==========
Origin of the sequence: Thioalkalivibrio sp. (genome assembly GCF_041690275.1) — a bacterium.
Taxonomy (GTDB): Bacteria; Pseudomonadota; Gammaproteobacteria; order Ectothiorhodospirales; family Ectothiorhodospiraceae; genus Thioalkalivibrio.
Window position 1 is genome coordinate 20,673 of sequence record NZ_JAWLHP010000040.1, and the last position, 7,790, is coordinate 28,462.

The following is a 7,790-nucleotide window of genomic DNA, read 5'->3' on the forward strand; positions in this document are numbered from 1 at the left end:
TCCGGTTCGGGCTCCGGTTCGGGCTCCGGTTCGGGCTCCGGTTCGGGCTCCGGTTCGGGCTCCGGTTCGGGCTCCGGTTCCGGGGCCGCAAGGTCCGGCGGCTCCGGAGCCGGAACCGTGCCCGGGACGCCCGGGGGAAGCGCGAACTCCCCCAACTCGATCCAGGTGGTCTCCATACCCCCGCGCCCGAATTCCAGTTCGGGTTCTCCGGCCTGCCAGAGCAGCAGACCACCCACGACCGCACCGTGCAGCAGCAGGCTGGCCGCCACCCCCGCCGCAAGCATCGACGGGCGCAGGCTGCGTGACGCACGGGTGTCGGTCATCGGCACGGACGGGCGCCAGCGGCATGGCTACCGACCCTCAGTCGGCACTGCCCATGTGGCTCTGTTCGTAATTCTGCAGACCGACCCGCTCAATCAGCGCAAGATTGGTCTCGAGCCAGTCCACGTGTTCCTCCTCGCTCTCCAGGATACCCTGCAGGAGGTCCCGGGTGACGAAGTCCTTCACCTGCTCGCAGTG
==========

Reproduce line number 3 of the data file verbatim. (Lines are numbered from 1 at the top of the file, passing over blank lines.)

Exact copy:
Window position 1 is genome coordinate 20,673 of sequence record NZ_JAWLHP010000040.1, and the last position, 7,790, is coordinate 28,462.